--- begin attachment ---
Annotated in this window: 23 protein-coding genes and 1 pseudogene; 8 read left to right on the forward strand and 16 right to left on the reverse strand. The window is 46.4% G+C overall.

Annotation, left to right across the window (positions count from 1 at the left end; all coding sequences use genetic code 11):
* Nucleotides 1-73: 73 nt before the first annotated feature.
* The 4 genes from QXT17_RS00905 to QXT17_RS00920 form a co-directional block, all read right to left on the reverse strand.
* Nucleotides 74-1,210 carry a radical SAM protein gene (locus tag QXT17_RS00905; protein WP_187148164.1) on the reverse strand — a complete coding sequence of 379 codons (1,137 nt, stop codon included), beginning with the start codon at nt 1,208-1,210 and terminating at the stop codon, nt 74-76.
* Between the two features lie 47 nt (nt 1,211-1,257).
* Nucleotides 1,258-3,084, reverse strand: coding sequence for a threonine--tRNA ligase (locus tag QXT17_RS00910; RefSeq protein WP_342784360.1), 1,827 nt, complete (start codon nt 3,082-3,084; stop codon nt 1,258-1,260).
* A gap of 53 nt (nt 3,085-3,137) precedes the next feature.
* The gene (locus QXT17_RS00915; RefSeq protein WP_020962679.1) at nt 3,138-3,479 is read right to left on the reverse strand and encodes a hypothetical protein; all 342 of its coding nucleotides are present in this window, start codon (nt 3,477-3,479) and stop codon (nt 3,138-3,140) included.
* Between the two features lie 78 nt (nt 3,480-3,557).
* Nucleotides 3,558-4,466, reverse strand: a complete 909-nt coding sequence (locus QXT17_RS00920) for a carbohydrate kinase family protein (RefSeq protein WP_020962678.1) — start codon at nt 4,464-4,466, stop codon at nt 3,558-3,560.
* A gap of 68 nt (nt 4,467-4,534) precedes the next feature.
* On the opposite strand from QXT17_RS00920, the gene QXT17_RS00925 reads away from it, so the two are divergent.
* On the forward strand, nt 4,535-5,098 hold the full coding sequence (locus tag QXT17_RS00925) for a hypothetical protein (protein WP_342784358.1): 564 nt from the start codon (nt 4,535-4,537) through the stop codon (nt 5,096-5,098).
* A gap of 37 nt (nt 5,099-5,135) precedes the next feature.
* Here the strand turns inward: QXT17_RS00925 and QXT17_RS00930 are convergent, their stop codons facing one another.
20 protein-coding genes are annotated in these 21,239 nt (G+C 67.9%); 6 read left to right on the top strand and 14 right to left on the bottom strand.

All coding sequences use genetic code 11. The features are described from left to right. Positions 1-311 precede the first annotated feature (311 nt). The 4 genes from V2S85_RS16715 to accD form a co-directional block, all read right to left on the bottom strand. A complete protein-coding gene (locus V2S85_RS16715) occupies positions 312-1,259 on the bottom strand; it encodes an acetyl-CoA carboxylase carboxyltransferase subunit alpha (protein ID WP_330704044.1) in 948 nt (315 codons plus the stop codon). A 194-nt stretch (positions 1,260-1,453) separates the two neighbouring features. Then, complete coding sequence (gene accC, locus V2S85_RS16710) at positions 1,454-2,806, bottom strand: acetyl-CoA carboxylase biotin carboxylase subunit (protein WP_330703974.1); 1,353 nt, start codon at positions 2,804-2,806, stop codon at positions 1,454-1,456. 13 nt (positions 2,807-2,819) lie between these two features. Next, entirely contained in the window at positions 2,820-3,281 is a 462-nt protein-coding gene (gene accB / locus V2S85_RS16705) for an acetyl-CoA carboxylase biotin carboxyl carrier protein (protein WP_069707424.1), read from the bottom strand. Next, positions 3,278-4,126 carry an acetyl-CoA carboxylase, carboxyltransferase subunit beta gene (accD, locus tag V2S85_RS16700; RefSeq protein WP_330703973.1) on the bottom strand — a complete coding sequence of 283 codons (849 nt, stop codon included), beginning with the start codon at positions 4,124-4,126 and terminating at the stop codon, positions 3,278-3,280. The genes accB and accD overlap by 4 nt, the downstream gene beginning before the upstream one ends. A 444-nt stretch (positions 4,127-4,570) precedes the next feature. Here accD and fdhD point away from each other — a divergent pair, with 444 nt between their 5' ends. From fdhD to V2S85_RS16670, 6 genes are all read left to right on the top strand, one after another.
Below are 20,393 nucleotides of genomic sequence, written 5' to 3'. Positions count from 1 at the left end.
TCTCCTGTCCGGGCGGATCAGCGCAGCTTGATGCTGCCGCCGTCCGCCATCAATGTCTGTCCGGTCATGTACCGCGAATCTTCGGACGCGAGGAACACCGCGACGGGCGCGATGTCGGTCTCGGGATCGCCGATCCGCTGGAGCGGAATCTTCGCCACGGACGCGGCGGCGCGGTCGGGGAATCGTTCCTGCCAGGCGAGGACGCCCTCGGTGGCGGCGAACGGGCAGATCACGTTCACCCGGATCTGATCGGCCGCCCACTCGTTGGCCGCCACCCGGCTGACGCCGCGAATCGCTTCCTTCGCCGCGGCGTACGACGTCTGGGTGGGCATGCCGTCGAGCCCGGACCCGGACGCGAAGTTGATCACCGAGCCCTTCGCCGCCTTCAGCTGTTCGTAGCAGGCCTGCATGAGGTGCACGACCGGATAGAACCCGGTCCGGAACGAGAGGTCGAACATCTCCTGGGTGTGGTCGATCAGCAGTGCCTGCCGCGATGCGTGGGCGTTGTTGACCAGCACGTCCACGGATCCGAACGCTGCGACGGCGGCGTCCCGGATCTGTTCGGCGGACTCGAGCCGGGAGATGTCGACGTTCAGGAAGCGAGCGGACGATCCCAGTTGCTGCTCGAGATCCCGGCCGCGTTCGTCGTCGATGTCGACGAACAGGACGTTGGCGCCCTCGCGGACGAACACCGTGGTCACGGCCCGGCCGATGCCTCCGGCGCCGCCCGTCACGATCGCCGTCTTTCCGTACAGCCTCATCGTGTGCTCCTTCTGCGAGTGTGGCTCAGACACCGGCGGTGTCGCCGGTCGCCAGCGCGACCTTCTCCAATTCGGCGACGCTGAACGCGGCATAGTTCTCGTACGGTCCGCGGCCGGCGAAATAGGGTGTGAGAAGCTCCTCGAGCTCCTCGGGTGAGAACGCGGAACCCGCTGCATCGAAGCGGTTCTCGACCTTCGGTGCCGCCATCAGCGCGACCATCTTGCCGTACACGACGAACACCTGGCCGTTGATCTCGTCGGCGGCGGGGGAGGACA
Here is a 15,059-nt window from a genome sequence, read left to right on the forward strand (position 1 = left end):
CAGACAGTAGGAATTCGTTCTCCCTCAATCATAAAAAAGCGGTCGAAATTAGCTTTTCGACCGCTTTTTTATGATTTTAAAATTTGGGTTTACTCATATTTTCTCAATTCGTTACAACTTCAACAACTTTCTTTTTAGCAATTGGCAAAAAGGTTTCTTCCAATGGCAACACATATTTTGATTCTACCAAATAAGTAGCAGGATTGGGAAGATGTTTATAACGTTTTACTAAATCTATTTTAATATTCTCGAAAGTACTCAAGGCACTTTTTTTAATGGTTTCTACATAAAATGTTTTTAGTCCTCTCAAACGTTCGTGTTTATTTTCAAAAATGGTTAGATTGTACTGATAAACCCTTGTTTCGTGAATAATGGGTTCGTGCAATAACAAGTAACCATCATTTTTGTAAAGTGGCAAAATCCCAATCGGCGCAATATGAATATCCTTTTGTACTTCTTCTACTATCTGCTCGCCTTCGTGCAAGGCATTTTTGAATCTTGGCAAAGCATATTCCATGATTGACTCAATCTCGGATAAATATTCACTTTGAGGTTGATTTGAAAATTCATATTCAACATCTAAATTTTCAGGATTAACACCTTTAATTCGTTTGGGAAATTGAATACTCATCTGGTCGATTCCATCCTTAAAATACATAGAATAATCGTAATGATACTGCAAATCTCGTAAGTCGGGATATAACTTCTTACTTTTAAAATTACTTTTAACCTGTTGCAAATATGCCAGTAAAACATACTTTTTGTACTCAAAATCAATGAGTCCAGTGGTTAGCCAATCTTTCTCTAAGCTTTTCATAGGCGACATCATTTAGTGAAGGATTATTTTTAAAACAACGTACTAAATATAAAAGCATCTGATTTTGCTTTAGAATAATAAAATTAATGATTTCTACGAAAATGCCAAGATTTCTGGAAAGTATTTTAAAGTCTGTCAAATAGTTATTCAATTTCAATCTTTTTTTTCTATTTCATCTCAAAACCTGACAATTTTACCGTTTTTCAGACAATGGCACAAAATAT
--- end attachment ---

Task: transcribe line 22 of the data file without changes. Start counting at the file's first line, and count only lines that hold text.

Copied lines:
CAGACAGTAGGAATTCGTTCTCCCTCAATCATAAAAAAGCGGTCGAAATTAGCTTTTCGACCGCTTTTTTATGATTTTAAAATTTGGGTTTACTCATATTTTCTCAATTCGTTACAACTTCAACAACTTTCTTTTTAGCAATTGGCAAAAAGGTTTCTTCCAATGGCAACACATATTTTGATTCTACCAAATAAGTAGCAGGATTGGGAAGATGTTTATAACGTTTTACTAAATCTATTTTAATATTCTCGAAAGTACTCAAGGCACTTTTTTTAATGGTTTCTACATAAAATGTTTTTAGTCCTCTCAAACGTTCGTGTTTATTTTCAAAAATGGTTAGATTGTACTGATAAACCCTTGTTTCGTGAATAATGGGTTCGTGCAATAACAAGTAACCATCATTTTTGTAAAGTGGCAAAATCCCAATCGGCGCAATATGAATATCCTTTTGTACTTCTTCTACTATCTGCTCGCCTTCGTGCAAGGCATTTTTGAATCTTGGCAAAGCATATTCCATGATTGACTCAATCTCGGATAAATATTCACTTTGAGGTTGATTTGAAAATTCATATTCAACATCTAAATTTTCAGGATTAACACCTTTAATTCGTTTGGGAAATTGAATACTCATCTGGTCGATTCCATCCTTAAAATACATAGAATAATCGTAATGATACTGCAAATCTCGTAAGTCGGGATATAACTTCTTACTTTTAAAATTACTTTTAACCTGTTGCAAATATGCCAGTAAAACATACTTTTTGTACTCAAAATCAATGAGTCCAGTGGTTAGCCAATCTTTCTCTAAGCTTTTCATAGGCGACATCATTTAGTGAAGGATTATTTTTAAAACAACGTACTAAATATAAAAGCATCTGATTTTGCTTTAGAATAATAAAATTAATGATTTCTACGAAAATGCCAAGATTTCTGGAAAGTATTTTAAAGTCTGTCAAATAGTTATTCAATTTCAATCTTTTTTTTCTATTTCATCTCAAAACCTGACAATTTTACCGTTTTTCAGACAATGGCACAAAATAT